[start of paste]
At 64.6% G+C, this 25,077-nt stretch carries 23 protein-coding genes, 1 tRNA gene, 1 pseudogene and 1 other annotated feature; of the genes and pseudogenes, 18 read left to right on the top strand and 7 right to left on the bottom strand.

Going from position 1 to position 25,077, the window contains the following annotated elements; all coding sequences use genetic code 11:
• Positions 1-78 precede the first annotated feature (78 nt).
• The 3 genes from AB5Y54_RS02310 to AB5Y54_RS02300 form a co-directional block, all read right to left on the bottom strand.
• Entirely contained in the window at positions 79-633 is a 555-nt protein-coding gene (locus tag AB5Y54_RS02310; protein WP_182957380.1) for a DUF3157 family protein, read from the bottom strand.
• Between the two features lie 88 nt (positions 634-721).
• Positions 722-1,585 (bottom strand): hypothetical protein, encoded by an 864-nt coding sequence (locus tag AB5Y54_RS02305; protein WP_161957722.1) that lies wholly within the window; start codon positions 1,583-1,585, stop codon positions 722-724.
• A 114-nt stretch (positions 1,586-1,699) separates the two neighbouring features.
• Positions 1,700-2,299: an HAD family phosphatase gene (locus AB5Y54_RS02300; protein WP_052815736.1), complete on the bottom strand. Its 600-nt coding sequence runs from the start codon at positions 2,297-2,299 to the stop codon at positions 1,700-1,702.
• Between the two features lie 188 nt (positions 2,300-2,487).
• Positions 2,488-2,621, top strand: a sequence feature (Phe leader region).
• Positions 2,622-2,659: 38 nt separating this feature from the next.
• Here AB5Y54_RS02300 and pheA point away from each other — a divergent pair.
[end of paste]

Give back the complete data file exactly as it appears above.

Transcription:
At 64.6% G+C, this 25,077-nt stretch carries 23 protein-coding genes, 1 tRNA gene, 1 pseudogene and 1 other annotated feature; of the genes and pseudogenes, 18 read left to right on the top strand and 7 right to left on the bottom strand.

Going from position 1 to position 25,077, the window contains the following annotated elements; all coding sequences use genetic code 11:
• Positions 1-78 precede the first annotated feature (78 nt).
• The 3 genes from AB5Y54_RS02310 to AB5Y54_RS02300 form a co-directional block, all read right to left on the bottom strand.
• Entirely contained in the window at positions 79-633 is a 555-nt protein-coding gene (locus tag AB5Y54_RS02310; protein WP_182957380.1) for a DUF3157 family protein, read from the bottom strand.
• Between the two features lie 88 nt (positions 634-721).
• Positions 722-1,585 (bottom strand): hypothetical protein, encoded by an 864-nt coding sequence (locus tag AB5Y54_RS02305; protein WP_161957722.1) that lies wholly within the window; start codon positions 1,583-1,585, stop codon positions 722-724.
• A 114-nt stretch (positions 1,586-1,699) separates the two neighbouring features.
• Positions 1,700-2,299: an HAD family phosphatase gene (locus AB5Y54_RS02300; protein WP_052815736.1), complete on the bottom strand. Its 600-nt coding sequence runs from the start codon at positions 2,297-2,299 to the stop codon at positions 1,700-1,702.
• Between the two features lie 188 nt (positions 2,300-2,487).
• Positions 2,488-2,621, top strand: a sequence feature (Phe leader region).
• Positions 2,622-2,659: 38 nt separating this feature from the next.
• Here AB5Y54_RS02300 and pheA point away from each other — a divergent pair.